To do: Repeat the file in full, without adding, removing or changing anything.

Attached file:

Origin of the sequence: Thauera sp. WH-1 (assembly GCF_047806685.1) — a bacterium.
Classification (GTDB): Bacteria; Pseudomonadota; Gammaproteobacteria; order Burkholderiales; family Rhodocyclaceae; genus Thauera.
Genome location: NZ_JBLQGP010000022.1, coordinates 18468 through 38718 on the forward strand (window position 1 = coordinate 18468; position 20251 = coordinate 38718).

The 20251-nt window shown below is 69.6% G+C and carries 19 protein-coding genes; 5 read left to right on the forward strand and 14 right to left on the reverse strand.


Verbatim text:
Origin of the sequence: Thauera sp. WH-1 (assembly GCF_047806685.1) — a bacterium.
Classification (GTDB): Bacteria; Pseudomonadota; Gammaproteobacteria; order Burkholderiales; family Rhodocyclaceae; genus Thauera.
Genome location: NZ_JBLQGP010000022.1, coordinates 18468 through 38718 on the forward strand (window position 1 = coordinate 18468; position 20251 = coordinate 38718).

The 20251-nt window shown below is 69.6% G+C and carries 19 protein-coding genes; 5 read left to right on the forward strand and 14 right to left on the reverse strand.